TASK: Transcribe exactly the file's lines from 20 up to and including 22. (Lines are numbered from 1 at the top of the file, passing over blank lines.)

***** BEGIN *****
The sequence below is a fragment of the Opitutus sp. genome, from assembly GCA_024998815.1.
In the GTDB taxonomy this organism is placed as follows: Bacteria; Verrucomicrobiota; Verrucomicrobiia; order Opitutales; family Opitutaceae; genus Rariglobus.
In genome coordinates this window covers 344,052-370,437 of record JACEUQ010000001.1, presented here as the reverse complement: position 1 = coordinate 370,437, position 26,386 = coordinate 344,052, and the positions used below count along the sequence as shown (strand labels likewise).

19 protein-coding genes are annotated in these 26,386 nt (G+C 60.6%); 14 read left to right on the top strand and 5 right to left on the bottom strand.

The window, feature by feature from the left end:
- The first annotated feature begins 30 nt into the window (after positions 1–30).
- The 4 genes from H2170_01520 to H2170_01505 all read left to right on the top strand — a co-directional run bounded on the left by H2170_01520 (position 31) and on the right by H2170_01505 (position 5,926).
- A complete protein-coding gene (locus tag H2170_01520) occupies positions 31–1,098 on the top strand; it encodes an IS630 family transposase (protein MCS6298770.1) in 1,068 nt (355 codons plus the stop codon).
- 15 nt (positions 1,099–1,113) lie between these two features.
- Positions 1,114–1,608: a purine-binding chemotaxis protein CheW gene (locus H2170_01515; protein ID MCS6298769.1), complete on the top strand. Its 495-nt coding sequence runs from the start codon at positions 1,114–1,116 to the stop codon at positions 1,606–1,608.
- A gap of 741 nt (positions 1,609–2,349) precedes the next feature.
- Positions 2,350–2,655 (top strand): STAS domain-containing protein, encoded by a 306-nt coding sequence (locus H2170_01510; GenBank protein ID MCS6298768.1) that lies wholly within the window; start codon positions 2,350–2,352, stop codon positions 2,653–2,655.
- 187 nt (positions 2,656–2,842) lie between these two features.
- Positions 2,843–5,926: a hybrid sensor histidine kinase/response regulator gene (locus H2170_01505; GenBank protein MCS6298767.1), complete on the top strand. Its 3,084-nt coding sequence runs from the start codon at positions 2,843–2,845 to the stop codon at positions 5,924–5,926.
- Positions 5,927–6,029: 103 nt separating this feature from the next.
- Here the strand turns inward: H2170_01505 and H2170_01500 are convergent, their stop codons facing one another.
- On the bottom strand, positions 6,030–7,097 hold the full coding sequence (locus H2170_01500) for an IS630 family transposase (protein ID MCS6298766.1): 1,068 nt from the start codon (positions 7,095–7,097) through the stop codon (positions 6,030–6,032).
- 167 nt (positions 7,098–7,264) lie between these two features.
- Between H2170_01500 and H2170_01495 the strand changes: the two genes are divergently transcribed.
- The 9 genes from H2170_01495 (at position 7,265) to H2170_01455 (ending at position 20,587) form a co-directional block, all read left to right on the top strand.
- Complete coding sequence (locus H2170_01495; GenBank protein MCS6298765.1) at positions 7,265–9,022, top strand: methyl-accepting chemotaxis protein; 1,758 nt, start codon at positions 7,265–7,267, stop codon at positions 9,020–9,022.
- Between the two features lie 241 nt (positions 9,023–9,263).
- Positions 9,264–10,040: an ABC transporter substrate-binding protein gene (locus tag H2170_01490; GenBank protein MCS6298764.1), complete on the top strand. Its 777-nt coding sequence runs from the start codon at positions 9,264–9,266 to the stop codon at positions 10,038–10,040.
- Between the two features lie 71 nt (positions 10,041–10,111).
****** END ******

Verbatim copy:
- The 9 genes from H2170_01495 (at position 7,265) to H2170_01455 (ending at position 20,587) form a co-directional block, all read left to right on the top strand.
- Complete coding sequence (locus H2170_01495; GenBank protein MCS6298765.1) at positions 7,265–9,022, top strand: methyl-accepting chemotaxis protein; 1,758 nt, start codon at positions 7,265–7,267, stop codon at positions 9,020–9,022.
- Between the two features lie 241 nt (positions 9,023–9,263).